Child Tax Credits

If you have children you support, there are two different tax credits you should know about.

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Children are expensive. Congress wants to encourage people to have kids by giving them special tax credits. There are two different tax credits available for taxpayers who support children:

  • a child tax credit of $1,000 per child, and
  • a child and dependent care tax credit of up to $6,000.

If you qualify, you can get both credits in the same year, and you can still get the tax exemption for children and other dependents. These credits, however, are subject to limitations that can reduce or eliminate the benefit, depending on your circumstances.

Which Children Qualify You for Tax Credits

The child tax credit and child and dependent care tax credit are only available if you have what the IRS calls a “qualifying child.” A qualifying child is a child for whom you can claim a dependency exemption. A qualifying child can be your son, daughter, stepchild, adopted child, foster child, brother, sister, stepbrother, stepsister, or a descendant of any of them—for example, your grandchild, niece, or nephew. The child tax credit may be claimed if you have a qualifying child under age 17. The child and dependent care tax credit may be claimed for qualifying children under age 13. If a child turns 17 or 13 during the year, you can get the applicable credit only for the part of the year the child was under the age limit.

Child Tax Credit

Before you get too excited about how much money Junior is going to save you on your taxes, read on. The child tax credit was created for low and middle income taxpayers. It is subject to an income threshold and the amount of credit you can take each year goes down as your income approaches that threshold amount. This credit is scheduled to expire at the end of 2014.

Here’s how it works.

Everyone with a qualifying child starts out the tax year entitled to a $1,000 credit per child for the tax year. This credit is gradually phased out for taxpayers whose incomes rise up to and above the annual threshold amount specified for the year. Specifically, for each $1,000 that your modified adjusted gross income exceeds the income threshold level, the total child tax credit for a family (not the amount per child) is reduced by $50. If you make too much money, you won’t get any credit at all.

The child tax credit starts to be reduced when income reaches the following levels:

  • $55,000 for married couples filing separately,
  • $75,000 for single, head of household, and qualifying widow(er) filers, and
  • $110,000 for married couples filing jointly.

For example, a married couple filing jointly with one qualifying child gets no child tax credit if their adjusted gross income exceeds $130,000. The $1,000 credit they started the tax year with would be whittled down to zero by 20 $50 reductions.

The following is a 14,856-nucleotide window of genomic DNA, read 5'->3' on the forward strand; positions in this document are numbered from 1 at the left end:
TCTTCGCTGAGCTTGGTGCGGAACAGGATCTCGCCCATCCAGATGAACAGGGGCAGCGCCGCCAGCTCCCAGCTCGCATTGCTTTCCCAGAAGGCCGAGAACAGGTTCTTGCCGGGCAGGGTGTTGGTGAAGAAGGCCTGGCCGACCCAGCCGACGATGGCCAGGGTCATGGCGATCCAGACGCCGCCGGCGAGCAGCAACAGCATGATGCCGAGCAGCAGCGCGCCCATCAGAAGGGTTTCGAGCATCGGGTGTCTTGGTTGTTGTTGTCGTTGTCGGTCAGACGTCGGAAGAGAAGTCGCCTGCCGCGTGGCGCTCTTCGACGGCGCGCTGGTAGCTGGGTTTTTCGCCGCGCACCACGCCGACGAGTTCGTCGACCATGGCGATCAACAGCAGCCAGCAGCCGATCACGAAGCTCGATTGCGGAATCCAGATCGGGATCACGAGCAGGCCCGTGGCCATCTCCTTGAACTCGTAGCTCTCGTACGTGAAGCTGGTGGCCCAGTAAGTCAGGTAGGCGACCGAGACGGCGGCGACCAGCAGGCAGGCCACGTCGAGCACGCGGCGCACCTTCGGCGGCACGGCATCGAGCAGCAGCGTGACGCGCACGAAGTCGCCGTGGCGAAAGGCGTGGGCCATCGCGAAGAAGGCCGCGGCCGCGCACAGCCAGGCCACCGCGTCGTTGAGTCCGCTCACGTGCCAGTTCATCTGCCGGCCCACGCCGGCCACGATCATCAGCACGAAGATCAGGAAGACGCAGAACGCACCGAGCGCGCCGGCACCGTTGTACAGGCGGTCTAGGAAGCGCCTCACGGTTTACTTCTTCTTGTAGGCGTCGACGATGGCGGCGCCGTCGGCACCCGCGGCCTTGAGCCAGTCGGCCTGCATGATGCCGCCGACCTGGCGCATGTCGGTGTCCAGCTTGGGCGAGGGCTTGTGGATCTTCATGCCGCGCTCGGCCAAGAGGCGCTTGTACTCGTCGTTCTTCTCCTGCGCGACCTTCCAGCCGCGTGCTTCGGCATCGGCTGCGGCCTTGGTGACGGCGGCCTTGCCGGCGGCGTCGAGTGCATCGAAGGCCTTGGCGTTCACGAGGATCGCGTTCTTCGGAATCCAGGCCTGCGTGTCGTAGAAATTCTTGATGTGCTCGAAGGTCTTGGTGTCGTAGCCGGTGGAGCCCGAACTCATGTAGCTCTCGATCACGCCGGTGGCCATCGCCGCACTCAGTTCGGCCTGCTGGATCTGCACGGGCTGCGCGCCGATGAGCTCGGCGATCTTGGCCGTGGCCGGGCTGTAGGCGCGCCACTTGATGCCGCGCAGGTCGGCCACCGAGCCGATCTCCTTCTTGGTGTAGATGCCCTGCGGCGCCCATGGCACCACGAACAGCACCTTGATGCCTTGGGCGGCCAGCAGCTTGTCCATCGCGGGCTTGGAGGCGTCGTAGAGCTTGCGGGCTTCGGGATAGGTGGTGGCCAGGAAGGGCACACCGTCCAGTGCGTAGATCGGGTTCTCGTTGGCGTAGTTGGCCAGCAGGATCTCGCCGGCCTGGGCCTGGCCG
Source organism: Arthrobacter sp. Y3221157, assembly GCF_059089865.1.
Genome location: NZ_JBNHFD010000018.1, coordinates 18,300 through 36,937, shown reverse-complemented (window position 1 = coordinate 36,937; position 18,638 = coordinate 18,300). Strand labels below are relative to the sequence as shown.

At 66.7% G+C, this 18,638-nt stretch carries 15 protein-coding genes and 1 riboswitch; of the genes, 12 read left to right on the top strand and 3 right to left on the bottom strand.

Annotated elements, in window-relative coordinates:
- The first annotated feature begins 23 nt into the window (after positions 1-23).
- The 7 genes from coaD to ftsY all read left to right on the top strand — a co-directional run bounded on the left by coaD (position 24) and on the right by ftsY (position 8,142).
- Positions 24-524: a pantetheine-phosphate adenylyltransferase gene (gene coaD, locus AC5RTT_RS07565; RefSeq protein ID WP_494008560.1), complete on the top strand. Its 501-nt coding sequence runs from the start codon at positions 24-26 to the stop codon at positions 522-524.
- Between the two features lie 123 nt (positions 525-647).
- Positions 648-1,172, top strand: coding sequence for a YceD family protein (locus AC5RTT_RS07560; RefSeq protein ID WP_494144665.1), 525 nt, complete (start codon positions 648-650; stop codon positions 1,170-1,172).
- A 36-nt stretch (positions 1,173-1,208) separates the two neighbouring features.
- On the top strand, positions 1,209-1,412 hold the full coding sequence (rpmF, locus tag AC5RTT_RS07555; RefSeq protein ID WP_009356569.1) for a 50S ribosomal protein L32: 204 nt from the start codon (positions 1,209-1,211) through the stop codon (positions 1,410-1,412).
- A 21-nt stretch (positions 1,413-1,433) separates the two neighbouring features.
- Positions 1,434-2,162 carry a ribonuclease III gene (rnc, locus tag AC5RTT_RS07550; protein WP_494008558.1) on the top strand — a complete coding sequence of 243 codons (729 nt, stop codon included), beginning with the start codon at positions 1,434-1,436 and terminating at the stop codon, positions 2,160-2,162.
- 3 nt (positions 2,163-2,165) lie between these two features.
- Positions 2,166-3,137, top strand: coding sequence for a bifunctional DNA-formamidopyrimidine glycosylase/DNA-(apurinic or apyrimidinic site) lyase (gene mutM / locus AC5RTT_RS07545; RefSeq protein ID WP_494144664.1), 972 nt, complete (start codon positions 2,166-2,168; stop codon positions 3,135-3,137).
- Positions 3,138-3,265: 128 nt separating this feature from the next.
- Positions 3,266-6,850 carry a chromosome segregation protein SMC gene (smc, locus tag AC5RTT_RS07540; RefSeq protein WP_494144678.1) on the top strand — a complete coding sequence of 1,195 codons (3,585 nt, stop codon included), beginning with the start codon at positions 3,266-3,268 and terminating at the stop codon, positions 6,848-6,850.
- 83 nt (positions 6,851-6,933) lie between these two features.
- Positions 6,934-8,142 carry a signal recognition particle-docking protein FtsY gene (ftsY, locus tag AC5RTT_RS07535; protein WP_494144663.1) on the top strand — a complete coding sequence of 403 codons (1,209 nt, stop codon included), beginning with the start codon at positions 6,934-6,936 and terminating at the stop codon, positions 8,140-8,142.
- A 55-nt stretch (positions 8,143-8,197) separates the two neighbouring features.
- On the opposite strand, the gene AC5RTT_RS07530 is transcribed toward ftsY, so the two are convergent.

Child and Dependent Care Tax Credit

Unlike the child tax credit (which you get simply by having a qualifying child), you can use the child and dependent care credit only if you shell out money for child care so that you and your spouse, if any, can work. And, there is no income ceiling on the child and dependent care credit (which is also different from the child tax credit). People with higher incomes get a smaller credit than those with more modest incomes. Here’s how it works.

You qualify for the credit if:

  • you have a qualifying child or other dependent under the age of 13, or you have a child over 13 who is totally and permanently disabled
  • you incur child care expenses to enable you and your spouse, if any, to earn income
  • you and your spouse file a joint tax return (if you’re married), and
  • you and your spouse, if any, both work either full or part-time, unless you or your spouse is a full-time student or disabled. (Looking for work counts as being employed.)

The amount of the credit is based on a percentage of the child care expenses you incur on the days that you and/or your spouse work. The percentage ranges from 20% to 35% of expenses, depending on your income. Taxpayers with an adjusted gross income (AGI) of over $43,000 use the 20% amount. Those with an AGI under $15,000 use the 35% amount. Those with AGIs between $15,000 and $43,000 use a percentage based on a sliding scale. However, there is an annual ceiling on the amount of child care expenses that can be taken into account for the credit. The ceilings are $3,000 for one qualifying child and $6,000 for two or more.

If you’re fortunate enough to have an employer that reimburses you for child care expenses, you must deduct the reimbursed amount from your annual child care expenses.

Obviously, you need to keep track of everything you spend on child care during the year and be sure to keep receipts and cancelled checks. Child care expenses include expenses both in and outside your home, such as:

  • babysitting
  • day care
  • nursery school, and
  • day camp (but not if the child sleeps overnight at the camp).

The costs of sending a child to school in the first grade or beyond are not included. Nor can you hire your spouse, child, or other dependent as a day-care provider. If your child turns 13 during the year, you can only include those expenses you incur before his or her 13th birthday.

To claim the credit, you’ll have to list on your tax return the name, address, and Social Security number or Employer Identification number of the people you pay for dependent care, so be sure to get this information.

You can find out more about these credits in IRS Publication 503, Child and Dependent Care Expenses.


by: , J.D.

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